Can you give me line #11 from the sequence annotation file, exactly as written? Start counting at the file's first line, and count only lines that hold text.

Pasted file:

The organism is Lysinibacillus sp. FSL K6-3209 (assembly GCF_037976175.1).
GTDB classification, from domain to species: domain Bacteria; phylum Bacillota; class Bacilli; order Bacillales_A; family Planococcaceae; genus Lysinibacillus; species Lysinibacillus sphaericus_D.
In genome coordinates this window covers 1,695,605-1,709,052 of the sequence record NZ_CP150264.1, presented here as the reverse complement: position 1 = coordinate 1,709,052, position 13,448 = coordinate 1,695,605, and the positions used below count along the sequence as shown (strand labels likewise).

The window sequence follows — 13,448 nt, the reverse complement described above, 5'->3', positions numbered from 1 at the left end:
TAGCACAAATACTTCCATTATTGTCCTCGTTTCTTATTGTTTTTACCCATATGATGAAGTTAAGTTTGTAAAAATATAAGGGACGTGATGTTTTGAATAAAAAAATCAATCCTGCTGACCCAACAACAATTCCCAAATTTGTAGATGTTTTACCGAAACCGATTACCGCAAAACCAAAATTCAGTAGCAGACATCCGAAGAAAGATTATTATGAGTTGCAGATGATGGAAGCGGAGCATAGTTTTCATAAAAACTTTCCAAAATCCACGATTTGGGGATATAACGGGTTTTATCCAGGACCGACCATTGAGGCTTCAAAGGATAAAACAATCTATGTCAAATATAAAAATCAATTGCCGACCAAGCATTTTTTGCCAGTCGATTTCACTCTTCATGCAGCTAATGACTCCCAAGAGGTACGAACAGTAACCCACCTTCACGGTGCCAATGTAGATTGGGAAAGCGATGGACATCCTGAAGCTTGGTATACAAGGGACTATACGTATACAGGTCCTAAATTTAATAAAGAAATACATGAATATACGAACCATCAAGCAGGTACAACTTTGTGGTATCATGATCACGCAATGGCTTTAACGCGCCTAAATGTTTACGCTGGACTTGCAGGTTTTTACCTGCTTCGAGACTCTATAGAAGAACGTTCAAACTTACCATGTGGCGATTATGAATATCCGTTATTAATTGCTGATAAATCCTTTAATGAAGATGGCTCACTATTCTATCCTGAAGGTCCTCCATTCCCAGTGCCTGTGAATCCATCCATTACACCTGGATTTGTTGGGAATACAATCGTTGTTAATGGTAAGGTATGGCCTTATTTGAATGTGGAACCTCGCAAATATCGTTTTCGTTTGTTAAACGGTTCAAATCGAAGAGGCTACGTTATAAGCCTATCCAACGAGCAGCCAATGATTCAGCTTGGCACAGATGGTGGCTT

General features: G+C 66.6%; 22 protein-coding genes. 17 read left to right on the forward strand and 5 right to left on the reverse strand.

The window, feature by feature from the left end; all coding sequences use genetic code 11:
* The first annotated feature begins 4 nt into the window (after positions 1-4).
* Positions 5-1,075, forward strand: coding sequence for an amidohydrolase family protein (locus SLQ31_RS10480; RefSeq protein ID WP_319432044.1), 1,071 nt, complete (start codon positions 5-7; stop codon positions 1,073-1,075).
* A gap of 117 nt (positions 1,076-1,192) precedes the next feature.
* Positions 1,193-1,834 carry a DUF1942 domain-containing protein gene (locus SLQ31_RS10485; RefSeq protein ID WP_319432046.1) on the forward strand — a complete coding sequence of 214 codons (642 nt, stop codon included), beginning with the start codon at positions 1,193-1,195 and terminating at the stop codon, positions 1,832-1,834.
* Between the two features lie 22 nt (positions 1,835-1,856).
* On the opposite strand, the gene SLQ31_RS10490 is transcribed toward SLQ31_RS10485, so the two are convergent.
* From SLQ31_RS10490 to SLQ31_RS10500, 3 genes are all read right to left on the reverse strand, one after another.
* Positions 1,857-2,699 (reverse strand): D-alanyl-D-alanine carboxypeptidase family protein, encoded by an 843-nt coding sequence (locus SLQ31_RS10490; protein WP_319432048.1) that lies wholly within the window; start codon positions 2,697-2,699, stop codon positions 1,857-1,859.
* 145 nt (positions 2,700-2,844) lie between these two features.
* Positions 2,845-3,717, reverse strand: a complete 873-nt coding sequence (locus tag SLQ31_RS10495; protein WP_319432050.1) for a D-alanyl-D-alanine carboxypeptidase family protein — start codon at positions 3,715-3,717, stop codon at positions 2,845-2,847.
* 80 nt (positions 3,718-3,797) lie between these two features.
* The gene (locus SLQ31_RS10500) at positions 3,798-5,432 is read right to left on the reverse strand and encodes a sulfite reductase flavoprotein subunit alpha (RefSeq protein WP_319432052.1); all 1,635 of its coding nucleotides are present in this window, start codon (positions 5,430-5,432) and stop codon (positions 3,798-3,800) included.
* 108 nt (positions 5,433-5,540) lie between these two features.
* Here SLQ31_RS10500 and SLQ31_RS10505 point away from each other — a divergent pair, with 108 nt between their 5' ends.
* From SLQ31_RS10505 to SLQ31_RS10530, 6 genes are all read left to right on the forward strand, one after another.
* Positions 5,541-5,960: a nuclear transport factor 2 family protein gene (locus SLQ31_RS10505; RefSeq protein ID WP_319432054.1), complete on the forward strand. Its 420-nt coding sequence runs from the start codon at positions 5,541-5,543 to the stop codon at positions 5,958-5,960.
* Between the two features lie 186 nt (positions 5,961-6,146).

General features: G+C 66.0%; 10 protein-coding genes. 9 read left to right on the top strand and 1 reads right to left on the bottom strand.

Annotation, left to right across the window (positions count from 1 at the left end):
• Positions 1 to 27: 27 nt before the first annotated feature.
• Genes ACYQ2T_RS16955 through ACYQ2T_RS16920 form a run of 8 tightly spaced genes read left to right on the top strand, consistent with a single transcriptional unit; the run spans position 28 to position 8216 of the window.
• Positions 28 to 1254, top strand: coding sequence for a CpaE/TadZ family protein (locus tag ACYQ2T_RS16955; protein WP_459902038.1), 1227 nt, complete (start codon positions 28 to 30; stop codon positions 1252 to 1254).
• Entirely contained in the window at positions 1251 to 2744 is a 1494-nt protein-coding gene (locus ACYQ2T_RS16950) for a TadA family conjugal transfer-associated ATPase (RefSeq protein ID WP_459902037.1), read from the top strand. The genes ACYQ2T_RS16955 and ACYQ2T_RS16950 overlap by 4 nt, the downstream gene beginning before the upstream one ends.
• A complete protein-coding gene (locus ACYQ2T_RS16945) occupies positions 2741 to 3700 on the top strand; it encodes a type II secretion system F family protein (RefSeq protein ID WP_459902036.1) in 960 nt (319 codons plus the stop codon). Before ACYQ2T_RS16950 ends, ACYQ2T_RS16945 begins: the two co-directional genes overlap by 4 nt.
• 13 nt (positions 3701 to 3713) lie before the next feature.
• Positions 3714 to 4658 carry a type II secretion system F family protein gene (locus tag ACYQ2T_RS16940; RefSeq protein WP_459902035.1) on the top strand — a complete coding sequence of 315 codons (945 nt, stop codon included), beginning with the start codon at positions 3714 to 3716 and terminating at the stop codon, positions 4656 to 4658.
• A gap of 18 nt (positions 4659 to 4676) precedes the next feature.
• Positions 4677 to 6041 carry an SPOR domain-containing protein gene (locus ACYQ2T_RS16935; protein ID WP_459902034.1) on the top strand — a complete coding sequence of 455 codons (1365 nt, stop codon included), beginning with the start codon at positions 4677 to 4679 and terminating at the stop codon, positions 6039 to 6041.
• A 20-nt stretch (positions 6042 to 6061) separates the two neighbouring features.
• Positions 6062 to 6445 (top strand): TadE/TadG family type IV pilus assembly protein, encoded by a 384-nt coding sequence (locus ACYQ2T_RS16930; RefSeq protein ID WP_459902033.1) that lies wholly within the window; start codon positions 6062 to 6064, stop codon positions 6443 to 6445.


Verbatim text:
* Positions 1,193-1,834 carry a DUF1942 domain-containing protein gene (locus SLQ31_RS10485; RefSeq protein ID WP_319432046.1) on the forward strand — a complete coding sequence of 214 codons (642 nt, stop codon included), beginning with the start codon at positions 1,193-1,195 and terminating at the stop codon, positions 1,832-1,834.